|Form 1-4 Kiswahili (2016)|
|2022, 2021, 2020, 2019, 2018, 2017, 2016, 2015, 2015 (Private), 2014, 2014 (Private), 2013, 2013 (Private), 2012, 2011, 2011 (Private), 2010, 2009, 2008, 2007, 2006, 2001|
Good Use of Past Papers
Beat the cheat
It’s hugely tempting, when stumped by a particularly tricky question, to turn to the back of the past paper, locate the answer, and tell yourself that you would have worked it out eventually anyway. This is highly inadvisable, even if you take the time to work backwards from the correct answer in order to understand the logic of the calculation. The point is to replicate exam conditions – better to soldier on, or, if necessary, abandon it and move on to the next question to acquire easier marks, returning to the tricky question only if you have time.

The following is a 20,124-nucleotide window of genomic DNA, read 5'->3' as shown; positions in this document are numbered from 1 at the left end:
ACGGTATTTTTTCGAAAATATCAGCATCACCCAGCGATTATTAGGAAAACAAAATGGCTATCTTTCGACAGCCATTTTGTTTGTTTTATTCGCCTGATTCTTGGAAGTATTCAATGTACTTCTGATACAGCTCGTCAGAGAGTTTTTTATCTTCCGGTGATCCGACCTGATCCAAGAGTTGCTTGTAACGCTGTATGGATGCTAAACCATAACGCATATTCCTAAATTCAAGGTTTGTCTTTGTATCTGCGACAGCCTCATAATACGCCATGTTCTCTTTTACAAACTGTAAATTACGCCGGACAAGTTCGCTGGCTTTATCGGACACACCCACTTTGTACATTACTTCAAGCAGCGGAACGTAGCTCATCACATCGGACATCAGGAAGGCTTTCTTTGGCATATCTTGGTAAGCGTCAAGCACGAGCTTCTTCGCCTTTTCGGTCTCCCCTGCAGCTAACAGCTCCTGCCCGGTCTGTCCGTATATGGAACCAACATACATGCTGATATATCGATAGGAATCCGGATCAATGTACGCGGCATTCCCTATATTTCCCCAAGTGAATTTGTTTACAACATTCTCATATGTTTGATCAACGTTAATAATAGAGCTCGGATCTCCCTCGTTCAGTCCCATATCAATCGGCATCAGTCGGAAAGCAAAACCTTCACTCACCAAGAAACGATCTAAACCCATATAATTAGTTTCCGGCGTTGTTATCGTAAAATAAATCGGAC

There’s no reason not to repeat past papers – much can be learned this way. It’s easy to think, once you’ve worked your way through the paper and marked it from the back, that you’d get much higher marks at another attempt. You would be amazed. Practise with as many different papers as are available, then go back to the first. You’ll remember less than you think, and the test will do you good. Where you were given a choice of questions, try the ones you didn’t attempt first time round. Variety will keep your brain sharp and you’ll be better prepared should the real exam throw up nasty surprises.